Sun Ra Arkestra


Sun Ra, born Heman Poole Blount In Birmingham, Alabama, in 1952, was one of the most important and controversial figures in modern jazz. A self-proclaimed extraterrestrial from Saturn, Sun Ra was a poet, a philosopher but most importantly the founder of the Sun Ra Arkestra during the Fifties, an “intergalactic orchestra” composed by more than thirty musicians.

The group established itself on the music scene thanks to futuristic costumes and eccentric performances that accompanied a sound in between bebop and avant-garde jazz. They published numerous albums with Sun Ra’s independent label, El Saturn Records, like The Heliocentric Worlds of Sun Ra, Vol 1 (1965), and Atlantis (1969). These two records revolutionized the use of melodies and harmonies in jazz music through the use of synthesizers and keyboards.

In 1972 Ra published Space is the Place, a supplementary album to the eponymous science fiction film produced by the artist. This was considered the most ambitious (the opening track was 21 minutes long) but also the most successful album of the ensemble, indeed it was acclaimed more than favorably by both the critics and the public.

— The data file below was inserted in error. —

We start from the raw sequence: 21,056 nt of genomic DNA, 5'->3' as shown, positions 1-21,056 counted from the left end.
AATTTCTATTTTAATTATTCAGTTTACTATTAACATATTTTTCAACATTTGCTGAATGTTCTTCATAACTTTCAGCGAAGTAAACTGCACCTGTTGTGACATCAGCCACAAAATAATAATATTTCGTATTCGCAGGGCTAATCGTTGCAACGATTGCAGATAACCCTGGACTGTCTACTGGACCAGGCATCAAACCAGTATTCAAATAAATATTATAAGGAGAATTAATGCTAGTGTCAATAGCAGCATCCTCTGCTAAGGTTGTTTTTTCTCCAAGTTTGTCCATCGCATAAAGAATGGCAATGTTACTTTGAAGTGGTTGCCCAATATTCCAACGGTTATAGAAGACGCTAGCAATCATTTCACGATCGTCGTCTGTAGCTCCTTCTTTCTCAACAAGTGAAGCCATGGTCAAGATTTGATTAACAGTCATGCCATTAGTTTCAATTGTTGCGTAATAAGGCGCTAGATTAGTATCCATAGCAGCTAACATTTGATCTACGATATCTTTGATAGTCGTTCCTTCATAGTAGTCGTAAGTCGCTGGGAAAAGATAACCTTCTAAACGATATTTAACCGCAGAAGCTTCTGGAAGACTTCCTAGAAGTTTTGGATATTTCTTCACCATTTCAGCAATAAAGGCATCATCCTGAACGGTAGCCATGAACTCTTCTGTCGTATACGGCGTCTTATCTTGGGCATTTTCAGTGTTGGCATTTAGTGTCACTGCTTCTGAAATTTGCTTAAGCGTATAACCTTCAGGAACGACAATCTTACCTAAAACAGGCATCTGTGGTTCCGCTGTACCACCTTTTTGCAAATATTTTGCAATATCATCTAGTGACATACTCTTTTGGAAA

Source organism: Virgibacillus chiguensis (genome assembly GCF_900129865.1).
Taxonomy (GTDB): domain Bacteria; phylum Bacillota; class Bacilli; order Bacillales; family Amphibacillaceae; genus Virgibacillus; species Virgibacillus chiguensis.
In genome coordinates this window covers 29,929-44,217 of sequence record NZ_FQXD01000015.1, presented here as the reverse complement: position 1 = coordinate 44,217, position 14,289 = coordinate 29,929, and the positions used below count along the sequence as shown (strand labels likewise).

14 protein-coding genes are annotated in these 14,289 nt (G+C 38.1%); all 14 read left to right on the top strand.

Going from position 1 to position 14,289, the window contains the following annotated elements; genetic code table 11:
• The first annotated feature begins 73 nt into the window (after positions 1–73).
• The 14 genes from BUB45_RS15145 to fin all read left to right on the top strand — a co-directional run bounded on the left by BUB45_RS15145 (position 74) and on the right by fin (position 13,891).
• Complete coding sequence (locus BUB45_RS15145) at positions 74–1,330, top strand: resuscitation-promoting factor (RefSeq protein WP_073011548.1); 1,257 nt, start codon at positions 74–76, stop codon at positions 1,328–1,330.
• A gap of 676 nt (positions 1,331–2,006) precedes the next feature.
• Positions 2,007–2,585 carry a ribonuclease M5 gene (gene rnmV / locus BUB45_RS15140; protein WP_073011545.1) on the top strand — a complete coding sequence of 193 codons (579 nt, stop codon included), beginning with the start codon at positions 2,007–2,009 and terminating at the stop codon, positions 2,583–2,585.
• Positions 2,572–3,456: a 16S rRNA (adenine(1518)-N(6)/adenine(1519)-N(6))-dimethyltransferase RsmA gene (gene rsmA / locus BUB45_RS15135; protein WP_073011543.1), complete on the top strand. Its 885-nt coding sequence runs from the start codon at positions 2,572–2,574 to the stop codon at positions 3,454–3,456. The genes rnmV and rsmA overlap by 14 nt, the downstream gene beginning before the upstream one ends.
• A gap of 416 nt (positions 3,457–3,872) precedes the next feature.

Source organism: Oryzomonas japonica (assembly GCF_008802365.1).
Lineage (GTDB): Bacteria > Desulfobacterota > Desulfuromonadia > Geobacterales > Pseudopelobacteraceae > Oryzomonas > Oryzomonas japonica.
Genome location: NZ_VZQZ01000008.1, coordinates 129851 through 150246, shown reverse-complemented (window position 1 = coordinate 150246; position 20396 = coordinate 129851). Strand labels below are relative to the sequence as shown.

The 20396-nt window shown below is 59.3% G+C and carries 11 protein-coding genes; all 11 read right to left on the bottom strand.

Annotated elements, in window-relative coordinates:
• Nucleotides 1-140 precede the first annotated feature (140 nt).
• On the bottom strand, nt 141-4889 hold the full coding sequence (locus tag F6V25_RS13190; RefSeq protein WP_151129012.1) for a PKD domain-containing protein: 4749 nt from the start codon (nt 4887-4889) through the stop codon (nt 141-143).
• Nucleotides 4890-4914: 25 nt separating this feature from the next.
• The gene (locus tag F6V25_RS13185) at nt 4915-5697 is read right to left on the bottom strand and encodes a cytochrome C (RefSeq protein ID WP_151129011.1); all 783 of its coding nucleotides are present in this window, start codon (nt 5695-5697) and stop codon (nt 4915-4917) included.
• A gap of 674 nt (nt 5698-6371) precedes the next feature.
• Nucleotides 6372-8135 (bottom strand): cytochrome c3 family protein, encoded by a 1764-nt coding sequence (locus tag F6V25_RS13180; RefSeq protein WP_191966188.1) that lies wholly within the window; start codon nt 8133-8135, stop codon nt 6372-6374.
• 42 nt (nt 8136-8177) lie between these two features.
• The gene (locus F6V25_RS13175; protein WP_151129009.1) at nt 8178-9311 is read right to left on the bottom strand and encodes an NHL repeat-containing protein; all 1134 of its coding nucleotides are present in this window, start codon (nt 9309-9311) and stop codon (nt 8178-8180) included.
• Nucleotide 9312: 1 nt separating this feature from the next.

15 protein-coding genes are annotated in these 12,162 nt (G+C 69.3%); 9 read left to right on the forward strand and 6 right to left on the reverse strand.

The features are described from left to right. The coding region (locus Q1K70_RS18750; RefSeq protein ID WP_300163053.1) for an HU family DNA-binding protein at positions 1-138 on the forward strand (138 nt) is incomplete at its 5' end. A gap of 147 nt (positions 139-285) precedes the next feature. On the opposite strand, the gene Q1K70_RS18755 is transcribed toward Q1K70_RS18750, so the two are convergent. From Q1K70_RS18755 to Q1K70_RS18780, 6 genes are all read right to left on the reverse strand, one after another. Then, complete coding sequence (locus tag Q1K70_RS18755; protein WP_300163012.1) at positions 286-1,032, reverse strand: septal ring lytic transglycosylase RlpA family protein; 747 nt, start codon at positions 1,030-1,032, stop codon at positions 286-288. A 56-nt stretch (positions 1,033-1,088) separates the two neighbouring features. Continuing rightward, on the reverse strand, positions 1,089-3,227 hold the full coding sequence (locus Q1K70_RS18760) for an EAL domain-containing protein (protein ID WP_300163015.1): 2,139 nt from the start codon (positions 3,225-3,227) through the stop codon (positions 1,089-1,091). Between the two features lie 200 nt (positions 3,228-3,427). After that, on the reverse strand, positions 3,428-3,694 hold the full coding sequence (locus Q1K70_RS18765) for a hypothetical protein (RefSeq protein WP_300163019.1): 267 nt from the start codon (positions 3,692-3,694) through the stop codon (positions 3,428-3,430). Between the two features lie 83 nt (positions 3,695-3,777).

Sun Ra and his Arkestra kept performing domestically and internationally and kept publishing new music, like Nuclear War (1982), Reflection in Blue (1986), Somewhere Else (1988), and Mayan Temples (1990), the last album composed and produced by Sun Ra before he passed in 1993 and that was recorded entirely in Italy.

After the death of its legendary founder, the Arkestra moved to the artistic direction of Marshall Belford Allen in 1995. Under Allen’s guide, they kept putting on eclectic performances that offered a potent mix of music, poetry, theatre, and dance.
The Sun Ra Arkestra came back to Italy in 2017 on the occasion of JAZZMI in Milan, and again in 2019 for a memorable live at Rome’s Monk. The roman concert preceded the release of Swirling (2020), the first album of original songs since 1990’s Mayan Temples.






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